performing arts (musical and dramatic works, pantomimes and
choreographic works, motion pictures and other audiovisual works)
||for serials, works issued or intended to be issued in successive
parts bearing numerical or chronological designations and intended
to be continued indefinitely (periodicals, newspapers, magazines,
newsletters, annuals, journals, etc.)
||for published and unpublished sound recordings
||for published and unpublished nondramatic literary works
||for published and unpublished works of the visual arts
(pictorial, graphic, and sculptural works, including architectural
||a specialized form to register a complete month's issues of a
daily newspaper when certain conditions are met
Form/SE and Form
||specialized SE forms for use when certain
requirements are met
Forms TX, PA,
||short versions of applications for original
registration. For further information about using the short forms,
request publication SL-7.
GATT and Form
||specialized forms to register a claim in a work or
group of related works in which U. S. copyright was restored under
the 1994 Uruguay Round Agreements Act (URAA). For further
information, request Circular
For Renewal Registration
||for claims to renew copyright in works copyrighted under the law
in effect through December 31, 1977 (1909 Copyright Act) and
registered during the initial 28-year copyright term
||accompanies Form RE for claims to renew copyright
in works copyrighted under the 1909 Copyright Act but never
registered during their initial 28-year copyright term
For Corrections and Amplifications
||for supplementary registration to correct or amplify information
given in the Copyright Office record of an earlier registration
For a Group of Contributions to Periodicals
||an adjunct application to be used for registration
of a group of contributions to periodicals in addition to an
How to Obtain Application Forms
See "For Further Information."
You must have Adobe
Acrobat Reader ® installed on your computer to view and print the
forms accessed on the Internet. Adobe Acrobat Reader may be downloaded
free from Adobe Systems Incorporated through links from the same Internet
site from which the forms are available.
Print forms head to head (top of page 2 is directly behind the top of
page 1) on a single piece of good quality, 8-1/2-inch by 11-inch white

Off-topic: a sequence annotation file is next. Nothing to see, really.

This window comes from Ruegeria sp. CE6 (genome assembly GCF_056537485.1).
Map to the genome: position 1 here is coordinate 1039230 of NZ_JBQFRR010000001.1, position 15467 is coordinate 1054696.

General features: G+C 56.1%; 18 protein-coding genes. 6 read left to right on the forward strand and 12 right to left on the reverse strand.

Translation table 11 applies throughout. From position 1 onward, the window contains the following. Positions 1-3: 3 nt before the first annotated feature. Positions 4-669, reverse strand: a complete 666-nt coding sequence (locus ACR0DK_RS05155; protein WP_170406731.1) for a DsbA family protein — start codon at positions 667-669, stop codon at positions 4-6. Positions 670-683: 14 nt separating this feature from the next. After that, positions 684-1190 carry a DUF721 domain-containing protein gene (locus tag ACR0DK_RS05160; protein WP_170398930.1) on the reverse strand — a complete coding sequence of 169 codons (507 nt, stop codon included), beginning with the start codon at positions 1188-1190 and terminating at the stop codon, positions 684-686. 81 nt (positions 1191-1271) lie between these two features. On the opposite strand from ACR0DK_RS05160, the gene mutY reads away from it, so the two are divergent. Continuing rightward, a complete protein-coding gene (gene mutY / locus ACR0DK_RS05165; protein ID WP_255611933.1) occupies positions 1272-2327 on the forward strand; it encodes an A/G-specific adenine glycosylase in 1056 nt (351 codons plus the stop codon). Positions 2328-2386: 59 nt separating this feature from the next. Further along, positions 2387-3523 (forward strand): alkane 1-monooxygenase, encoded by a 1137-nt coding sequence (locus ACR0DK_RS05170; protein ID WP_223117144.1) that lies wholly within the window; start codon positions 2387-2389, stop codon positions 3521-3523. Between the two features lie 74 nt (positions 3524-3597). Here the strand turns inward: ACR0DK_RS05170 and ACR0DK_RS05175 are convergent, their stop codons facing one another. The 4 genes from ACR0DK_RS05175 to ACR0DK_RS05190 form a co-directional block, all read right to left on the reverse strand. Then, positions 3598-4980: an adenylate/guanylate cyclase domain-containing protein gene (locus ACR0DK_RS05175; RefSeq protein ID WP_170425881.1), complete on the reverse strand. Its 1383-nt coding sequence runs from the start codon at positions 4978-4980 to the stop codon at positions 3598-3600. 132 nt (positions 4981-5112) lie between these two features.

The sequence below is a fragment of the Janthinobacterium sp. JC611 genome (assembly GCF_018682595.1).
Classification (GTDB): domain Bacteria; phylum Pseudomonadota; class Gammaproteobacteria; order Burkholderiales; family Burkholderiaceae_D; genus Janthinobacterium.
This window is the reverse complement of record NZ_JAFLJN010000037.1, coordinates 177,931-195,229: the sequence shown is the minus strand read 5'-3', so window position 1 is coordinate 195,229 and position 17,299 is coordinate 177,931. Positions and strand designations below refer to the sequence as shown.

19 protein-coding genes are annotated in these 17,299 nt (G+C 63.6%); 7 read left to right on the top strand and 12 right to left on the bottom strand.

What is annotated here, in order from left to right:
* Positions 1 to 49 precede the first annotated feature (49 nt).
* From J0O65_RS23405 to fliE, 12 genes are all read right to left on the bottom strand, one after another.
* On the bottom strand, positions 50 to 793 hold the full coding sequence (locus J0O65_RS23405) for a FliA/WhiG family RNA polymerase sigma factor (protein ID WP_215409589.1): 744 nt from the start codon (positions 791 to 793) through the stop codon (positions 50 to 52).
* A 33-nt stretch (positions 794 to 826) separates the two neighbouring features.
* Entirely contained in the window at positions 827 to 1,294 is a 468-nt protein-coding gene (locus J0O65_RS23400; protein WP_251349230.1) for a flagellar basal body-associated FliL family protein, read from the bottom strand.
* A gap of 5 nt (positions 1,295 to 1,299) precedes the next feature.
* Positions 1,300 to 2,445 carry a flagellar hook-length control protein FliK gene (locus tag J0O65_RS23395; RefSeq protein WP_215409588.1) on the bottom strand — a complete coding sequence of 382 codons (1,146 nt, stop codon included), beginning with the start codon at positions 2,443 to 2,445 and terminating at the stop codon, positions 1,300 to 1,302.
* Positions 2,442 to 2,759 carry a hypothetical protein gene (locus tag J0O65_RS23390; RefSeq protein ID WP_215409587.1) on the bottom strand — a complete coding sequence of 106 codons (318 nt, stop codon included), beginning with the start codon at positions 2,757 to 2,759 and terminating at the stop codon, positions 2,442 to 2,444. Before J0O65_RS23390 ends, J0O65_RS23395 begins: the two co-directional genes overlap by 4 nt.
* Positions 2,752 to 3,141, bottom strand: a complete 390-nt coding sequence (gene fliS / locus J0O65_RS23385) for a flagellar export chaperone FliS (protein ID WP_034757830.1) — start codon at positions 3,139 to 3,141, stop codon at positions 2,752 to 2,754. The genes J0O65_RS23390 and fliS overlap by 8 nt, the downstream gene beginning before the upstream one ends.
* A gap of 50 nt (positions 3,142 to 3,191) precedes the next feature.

paper. To achieve the best quality copies of the application forms, use a
FILL-IN FORMS AVAILABLE
All Copyright Office forms are available on the Copyright Office
Website in fill-in version. Go to www.copyright.gov/forms
and follow the instructions. The fill-in forms allow you to enter
information while the form is displayed on the screen by an Adobe Acrobat
Reader product. You may then print the completed form and mail it to the
Copyright Office. Fill-in forms provide a clean, sharp printout for your
records and for filing with the Copyright Office.
All remittances should be in the form of drafts, that is, checks, money
orders, or bank drafts, payable to: Register of Copyrights.
Do not send cash. Drafts must be redeemable without service or exchange
fee through a U. S. institution, must be payable in U. S. dollars, and
must be imprinted with American Banking Association routing numbers.
International Money Orders and Postal Money Orders that are negotiable
only at a post office are not acceptable.
If a check received in payment of the filing fee is returned to the
Copyright Office as uncollectible, the Copyright Office will cancel the
registration and will notify the remitter.
The filing fee for processing an original, supplementary, or renewal
claim is nonrefundable, whether or not copyright registration is
Do not send cash. The Copyright Office cannot assume
any responsibility for the loss of currency sent in payment of copyright
fees. For further information, request Circular
4, "Copyright Fees."
Certain Fees and Services May Be Charged to a Credit Card
Some fees may be charged by telephone and in person in the office.
Others may only be charged in person in the office. Credit card payments
are generally authorized only for services that do not require filing of
applications or other materials. An exception is made for fees related to
items that are hand-carried into the Public Information Office.
Certifications and Documents Section: These fees may be charged
in person in the office or by phone: additional certificates;
copies of documents and deposits; searching, locating and retrieving
deposits; certifications; and expedited processing.
Public Information Office: These fees may only be charged in
person in the office, not by phone: standard registration request
forms; special handling requests for all standard registration requests;
requests for services provided by the Certifications and Documents Section
when the request is accompanied by a request for special handling; search